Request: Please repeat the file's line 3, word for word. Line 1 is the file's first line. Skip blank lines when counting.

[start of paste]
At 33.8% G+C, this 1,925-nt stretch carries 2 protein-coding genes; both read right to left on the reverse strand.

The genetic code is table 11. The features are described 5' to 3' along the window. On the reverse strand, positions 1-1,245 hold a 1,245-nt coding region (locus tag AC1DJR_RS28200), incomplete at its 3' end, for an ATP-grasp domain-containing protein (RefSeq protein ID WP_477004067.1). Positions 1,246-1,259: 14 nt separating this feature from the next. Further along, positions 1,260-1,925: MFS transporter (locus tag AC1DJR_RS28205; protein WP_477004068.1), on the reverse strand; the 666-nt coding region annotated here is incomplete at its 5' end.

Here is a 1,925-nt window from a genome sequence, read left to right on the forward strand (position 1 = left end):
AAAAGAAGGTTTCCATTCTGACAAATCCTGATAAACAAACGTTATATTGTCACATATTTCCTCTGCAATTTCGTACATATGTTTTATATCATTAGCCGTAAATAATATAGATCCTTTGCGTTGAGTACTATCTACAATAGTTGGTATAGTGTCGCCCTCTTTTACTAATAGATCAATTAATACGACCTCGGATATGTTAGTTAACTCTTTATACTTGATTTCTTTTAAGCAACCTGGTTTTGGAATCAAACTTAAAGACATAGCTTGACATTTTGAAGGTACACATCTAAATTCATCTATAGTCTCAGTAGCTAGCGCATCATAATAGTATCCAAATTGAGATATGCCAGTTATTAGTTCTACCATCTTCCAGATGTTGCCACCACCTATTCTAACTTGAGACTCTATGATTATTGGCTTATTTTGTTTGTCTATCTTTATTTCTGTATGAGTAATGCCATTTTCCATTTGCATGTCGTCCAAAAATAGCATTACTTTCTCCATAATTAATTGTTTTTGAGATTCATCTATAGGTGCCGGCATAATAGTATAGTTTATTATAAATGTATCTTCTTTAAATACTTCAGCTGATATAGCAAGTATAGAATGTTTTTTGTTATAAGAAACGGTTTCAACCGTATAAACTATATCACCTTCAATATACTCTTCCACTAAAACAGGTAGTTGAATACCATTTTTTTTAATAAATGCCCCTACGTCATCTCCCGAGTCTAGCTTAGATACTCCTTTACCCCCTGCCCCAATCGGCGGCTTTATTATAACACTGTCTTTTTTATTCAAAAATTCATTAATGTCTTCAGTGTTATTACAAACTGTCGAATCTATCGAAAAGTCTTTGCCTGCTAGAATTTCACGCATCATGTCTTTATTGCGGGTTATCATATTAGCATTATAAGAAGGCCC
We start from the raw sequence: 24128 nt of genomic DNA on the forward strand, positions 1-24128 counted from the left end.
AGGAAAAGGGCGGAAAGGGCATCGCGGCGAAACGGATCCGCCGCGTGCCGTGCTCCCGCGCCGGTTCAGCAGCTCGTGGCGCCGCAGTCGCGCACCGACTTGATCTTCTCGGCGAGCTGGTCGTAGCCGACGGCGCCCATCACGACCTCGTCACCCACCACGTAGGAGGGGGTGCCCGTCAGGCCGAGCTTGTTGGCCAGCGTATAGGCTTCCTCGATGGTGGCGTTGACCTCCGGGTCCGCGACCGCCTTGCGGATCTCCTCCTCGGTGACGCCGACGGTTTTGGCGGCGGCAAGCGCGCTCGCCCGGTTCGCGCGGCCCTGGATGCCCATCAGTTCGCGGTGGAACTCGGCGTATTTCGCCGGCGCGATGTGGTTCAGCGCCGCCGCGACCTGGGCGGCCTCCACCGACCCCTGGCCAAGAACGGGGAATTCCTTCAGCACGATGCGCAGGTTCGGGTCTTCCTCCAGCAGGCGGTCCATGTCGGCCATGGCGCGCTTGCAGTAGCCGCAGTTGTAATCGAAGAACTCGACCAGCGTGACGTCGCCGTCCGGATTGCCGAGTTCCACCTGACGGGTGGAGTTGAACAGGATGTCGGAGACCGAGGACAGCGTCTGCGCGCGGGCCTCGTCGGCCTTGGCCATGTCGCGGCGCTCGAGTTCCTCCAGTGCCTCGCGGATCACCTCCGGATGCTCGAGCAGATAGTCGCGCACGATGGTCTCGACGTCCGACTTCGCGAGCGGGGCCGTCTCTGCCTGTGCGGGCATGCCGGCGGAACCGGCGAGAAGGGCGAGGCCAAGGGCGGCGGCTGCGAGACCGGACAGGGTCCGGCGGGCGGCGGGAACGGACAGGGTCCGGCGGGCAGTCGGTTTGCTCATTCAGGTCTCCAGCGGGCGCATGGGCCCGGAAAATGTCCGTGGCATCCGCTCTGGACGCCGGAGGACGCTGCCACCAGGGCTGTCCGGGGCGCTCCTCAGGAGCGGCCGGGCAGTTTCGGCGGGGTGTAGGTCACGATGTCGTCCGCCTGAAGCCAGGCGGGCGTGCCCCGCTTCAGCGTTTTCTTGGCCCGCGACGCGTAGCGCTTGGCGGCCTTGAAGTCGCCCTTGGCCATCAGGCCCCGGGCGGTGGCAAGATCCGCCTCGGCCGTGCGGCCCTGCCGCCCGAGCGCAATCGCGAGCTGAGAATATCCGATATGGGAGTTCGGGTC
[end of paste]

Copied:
Here is a 1,925-nt window from a genome sequence, read left to right on the forward strand (position 1 = left end):